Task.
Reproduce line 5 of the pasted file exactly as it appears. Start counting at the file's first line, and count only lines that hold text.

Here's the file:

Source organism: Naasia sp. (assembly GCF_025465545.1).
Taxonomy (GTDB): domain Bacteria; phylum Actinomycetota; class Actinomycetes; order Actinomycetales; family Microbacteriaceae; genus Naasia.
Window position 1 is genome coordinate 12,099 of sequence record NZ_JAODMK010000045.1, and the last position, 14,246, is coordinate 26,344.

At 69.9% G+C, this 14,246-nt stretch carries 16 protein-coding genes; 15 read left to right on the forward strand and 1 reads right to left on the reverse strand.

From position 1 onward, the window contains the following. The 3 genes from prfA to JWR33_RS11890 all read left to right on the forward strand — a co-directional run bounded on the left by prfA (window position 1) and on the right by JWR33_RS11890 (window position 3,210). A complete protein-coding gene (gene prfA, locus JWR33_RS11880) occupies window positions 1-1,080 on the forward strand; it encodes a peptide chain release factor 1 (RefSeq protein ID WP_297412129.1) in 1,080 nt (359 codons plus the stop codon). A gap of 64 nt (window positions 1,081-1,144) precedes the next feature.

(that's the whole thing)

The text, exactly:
From position 1 onward, the window contains the following. The 3 genes from prfA to JWR33_RS11890 all read left to right on the forward strand — a co-directional run bounded on the left by prfA (window position 1) and on the right by JWR33_RS11890 (window position 3,210). A complete protein-coding gene (gene prfA, locus JWR33_RS11880) occupies window positions 1-1,080 on the forward strand; it encodes a peptide chain release factor 1 (RefSeq protein ID WP_297412129.1) in 1,080 nt (359 codons plus the stop codon). A gap of 64 nt (window positions 1,081-1,144) precedes the next feature.